Execution in Snow
The composition of this painting is derived from several documentary photographs of executions by German police. The scantily clad woman is in marked contrast with her executioners in their heavy winter uniforms. She pleads for her life, a helpless and solitary figure facing her menacing executioners.


Silent Voices Speak—Remembering the Holocaust represents one artist's effort to put a human face on a devastating event in the history of our times—the Holocaust. The mixed-media works in this exhibition are based on black-and-white documentary photographs taken in Europe between 1933 and 1945. The haunting, horrific scenes depicted cannot be disputed, even though deniers of the Holocaust have tried. The photographs were obtained from the archives of the U.S. Holocaust Museum in Washington, D.C.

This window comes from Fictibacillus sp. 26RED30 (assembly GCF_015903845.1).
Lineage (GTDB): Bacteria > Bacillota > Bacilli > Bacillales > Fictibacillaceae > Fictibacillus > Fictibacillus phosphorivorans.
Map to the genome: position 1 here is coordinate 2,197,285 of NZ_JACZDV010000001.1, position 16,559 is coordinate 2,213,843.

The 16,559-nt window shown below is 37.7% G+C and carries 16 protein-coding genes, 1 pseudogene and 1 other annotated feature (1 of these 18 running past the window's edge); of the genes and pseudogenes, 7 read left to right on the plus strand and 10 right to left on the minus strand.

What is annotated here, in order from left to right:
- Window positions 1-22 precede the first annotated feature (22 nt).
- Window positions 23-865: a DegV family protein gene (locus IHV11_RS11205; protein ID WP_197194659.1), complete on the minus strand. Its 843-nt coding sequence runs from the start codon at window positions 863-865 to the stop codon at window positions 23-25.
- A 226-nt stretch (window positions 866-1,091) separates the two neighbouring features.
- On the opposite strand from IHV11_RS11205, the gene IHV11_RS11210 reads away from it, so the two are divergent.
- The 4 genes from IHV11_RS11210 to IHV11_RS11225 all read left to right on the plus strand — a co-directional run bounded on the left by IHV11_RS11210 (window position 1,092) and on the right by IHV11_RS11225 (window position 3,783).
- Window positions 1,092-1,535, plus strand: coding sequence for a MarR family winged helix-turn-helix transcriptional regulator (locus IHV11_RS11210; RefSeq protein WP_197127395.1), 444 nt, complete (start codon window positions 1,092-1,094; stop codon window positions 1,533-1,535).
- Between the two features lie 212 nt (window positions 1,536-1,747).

The Nazi dictatorship of the 1930s plunged the world into war; over 35 million people, half of them civilians, were killed. Six million Jews were murdered during what Adolf Hitler called "The Final Solution." His plan was to annihilate an entire race and culture, to wipe out European Jewry's existence and every trace of its civilization. Soviet prisoners of war, European Gypsies and other ethnic minorities, and disenfranchised individuals also were killed, or died from starvation and brutal mistreatment at the hands of the German army and Nazi sympathizers.

The Nazis carried out the systematic destruction of the Jews in the most unimaginably cruel and violent manner. Jews were rounded up and deported, until almost the entire population of Eastern European Jewry was isolated in ghettos. They were then transported to concentration camps, where they were used as slave labor or sent to gas chambers and crematoria.